So we thought it would be helpful to compile an alternative timeline ahead of Zuckerberg’s verbal testimony, highlighting some curious details related to the Cambridge Analytica data misuse scandal — such as why Facebook hired (and apparently still employs) the co-director of the company that built the personality quiz app that “improperly shared” so much Facebook data with the controversial company — as well as detailing some of its other major privacy missteps over the years.

There are A LOT of these so forgive us if we’ve missed anything — and feel free to put any additions in the comments.

 

Facebook: An alternative timeline

February 2004 — Facebook is launched by Harvard College student Mark Zuckerberg

September 2006 — Facebook launches News Feed, broadcasting the personal details of Facebook users — including relationship changes — without their knowledge or consent. Scores of users protest at the sudden privacy intrusion. Facebook goes on to concede: “We really messed this one up… we did a bad job of explaining what the new features were and an even worse job of giving you control of them.”

November 2007 — Facebook launches a program called Beacon, injecting personal information such as users’ online purchases and video rentals on third party sites into the News Feed without their knowledge or consent. There’s another massive outcry — and a class action lawsuit is filed. Facebook eventually pays $9.5M to settle the lawsuit. It finally shutters the controversial program in 2009

May 2008 — a complaint is filed with the Privacy Commissioner of Canada concerning the “unnecessary and non-consensual collection and use of personal information by Facebook”. The following year the company is found to be “in contravention” of the country’s Personal Information Protection and Electronic Documents Act. Facebook is told to make changes to its privacy policy and tools — but the Commissioner is still expressing concerns at the end of 2009

February 2009 — Facebook revises its terms of service to state that users can’t delete their data when they leave the service and there’s another outcry. Backpeddling furiously in a subsequent conference call, Zuckerberg says: “We do not own user data, they own their data. We never intended to give that impression and we feel bad that we did”

November & December 2009 — Facebook again revises its privacy policy and the privacy settings for users and now, in a fell swoop, it makes a range of personal information public by default — available for indexing on the public web. We describe this as a privacy fiasco. Blogging critically about the company’s actions, the EFF also warns: “Major privacy settings are now set to share with everyone by default, in some cases without any user choice”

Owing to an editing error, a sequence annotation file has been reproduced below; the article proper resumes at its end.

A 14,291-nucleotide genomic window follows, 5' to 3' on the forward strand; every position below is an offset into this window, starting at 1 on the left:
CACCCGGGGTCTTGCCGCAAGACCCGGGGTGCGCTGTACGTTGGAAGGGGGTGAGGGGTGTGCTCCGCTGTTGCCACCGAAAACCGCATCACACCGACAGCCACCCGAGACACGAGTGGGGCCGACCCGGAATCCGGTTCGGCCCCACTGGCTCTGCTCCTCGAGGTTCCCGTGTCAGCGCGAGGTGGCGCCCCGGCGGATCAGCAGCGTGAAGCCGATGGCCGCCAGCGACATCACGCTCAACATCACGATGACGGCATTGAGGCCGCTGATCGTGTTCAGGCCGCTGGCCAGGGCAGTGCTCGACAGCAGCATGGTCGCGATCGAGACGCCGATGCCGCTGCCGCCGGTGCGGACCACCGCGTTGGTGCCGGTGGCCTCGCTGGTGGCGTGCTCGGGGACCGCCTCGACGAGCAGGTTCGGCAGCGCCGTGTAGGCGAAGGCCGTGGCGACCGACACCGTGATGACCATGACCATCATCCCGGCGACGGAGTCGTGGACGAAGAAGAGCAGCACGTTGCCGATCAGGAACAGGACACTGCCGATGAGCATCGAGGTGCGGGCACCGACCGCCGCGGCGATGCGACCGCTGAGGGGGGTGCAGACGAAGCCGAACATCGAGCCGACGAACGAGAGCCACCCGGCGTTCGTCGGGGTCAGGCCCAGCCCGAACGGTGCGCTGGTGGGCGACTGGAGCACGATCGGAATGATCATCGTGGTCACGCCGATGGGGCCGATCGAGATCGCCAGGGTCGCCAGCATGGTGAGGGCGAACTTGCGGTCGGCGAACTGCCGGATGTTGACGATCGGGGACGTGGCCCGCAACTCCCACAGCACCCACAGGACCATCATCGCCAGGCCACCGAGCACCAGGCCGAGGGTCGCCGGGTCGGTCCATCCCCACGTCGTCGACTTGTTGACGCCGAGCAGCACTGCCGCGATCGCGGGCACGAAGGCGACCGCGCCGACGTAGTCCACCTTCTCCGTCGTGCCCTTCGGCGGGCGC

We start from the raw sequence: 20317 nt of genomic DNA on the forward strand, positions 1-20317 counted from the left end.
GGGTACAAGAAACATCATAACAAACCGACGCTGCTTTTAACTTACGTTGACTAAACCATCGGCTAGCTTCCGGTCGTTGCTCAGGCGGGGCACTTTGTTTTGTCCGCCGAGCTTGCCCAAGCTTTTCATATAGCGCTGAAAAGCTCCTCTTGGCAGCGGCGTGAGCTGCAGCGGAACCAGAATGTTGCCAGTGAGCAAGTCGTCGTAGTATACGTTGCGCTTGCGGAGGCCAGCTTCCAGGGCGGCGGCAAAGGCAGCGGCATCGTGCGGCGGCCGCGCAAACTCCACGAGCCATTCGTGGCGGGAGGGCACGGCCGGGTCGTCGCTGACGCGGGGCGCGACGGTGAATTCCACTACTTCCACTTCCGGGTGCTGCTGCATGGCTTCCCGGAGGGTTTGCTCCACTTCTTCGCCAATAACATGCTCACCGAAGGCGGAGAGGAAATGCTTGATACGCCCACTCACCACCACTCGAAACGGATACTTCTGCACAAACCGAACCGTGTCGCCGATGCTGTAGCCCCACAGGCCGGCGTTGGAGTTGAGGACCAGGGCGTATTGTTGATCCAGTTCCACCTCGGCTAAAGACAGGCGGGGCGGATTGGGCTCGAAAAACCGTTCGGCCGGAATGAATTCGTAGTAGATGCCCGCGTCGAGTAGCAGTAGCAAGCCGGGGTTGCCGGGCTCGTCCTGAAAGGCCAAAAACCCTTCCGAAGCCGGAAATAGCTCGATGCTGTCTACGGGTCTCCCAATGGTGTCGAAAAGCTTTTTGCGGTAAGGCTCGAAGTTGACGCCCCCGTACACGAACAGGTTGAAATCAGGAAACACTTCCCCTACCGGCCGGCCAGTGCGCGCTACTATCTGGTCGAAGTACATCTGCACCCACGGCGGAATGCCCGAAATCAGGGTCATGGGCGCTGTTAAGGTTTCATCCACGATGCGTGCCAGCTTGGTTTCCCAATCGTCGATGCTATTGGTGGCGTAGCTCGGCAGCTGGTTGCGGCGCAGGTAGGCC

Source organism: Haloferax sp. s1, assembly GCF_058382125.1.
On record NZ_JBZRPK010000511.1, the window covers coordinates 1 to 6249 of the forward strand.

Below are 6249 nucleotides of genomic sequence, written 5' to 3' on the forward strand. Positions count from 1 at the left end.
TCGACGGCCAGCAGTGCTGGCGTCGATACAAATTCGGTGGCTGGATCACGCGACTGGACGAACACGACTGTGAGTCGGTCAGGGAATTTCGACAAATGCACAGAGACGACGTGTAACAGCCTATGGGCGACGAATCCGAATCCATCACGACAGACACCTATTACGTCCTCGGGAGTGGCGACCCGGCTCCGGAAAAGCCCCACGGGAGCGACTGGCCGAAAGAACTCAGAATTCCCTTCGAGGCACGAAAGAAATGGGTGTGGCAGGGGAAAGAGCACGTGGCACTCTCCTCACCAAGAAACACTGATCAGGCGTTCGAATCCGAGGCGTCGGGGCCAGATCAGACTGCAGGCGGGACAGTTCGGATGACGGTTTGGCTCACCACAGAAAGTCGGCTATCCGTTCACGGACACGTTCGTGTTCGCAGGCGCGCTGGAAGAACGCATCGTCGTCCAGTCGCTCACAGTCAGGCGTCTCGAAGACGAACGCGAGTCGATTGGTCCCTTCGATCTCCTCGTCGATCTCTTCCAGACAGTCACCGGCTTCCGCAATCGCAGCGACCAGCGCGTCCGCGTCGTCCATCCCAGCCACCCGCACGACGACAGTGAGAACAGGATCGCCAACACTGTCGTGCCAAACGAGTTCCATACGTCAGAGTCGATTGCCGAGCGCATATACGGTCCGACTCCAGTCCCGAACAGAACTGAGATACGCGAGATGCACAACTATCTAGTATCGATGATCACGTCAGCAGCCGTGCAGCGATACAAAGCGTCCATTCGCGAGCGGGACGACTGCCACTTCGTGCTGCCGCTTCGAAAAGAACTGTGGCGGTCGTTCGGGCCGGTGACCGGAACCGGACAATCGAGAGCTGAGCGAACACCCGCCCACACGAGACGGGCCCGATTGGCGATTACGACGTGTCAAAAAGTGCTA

December 2009 — a complaint (and supplementary complaint) is filed by EPIC with the FTC about Facebook’s privacy settings and privacy policy, with the coalition of privacy groups asserting these are inconsistent with the site’s information sharing practices, and that Facebook is misleading users into believing they can still maintain control over their personal information. The FTC later writes a letter saying the complaint “raises issues of particular interest for us at this time”

April 2010 — four senators call on Facebook to change its policies after it announces a product called Instant Personalization — which automatically hands over some user data to certain third-party sites as soon as a person visits them. The feature has an opt-out but Facebook users are default opted in. “[T]his class of information now includes significant and personal data points that should be kept private unless the user chooses to share them,” the senators warn

May 2010 — following another user backlash against settings changes Facebook makes changes to its privacy controls yet again. “We’re really going to try not to have another backlash,” says Facebook’s VP of product Chris Cox. “If people say they want their stuff to be visible to friends only, it will apply to that stuff going forward”

May 2010 — EPIC complains again to the FTC, requesting an investigation. The watchdog quietly begins an investigation the following year

May 2010 — Facebook along with games developer Zynga is reported to the Norwegian data protection agency. The complaint focuses on app permissions, with the Consumer Council warning about “unreasonable and unbalanced terms and conditions”, and how Facebook users are unwittingly granting permission for personal data and content to be sold on

June 2011 — EPIC files another complaint to the FTC, focused on Facebook’s use of facial recognition technology to automatically tag users in photos uploaded to its platform

August 2011 — lawyer and privacy campaigner Max Schrems files a complaint against Facebook Ireland flagging its app permissions data sinkhole. “Facebook Ireland could not answer me which applications have accessed my personal data and which of my friends have allowed them to do so,” he writes. “Therefore there is practically no way how I could ever find out if a developer of an application has misused data it got from Facebook Ireland in some way”

November 2011 — Facebook settles an eight-count FTC complaint over deceptive privacy practices, agreeing to make changes opt-in going forward and to gain express consent from users to any future changes. It must also submit to privacy audits every two years for the next 20 years; bar access to content on deactivated accounts; and avoid misrepresenting the privacy or security of user data. The settlement with the FTC is finalized the following year. Facebook is not fined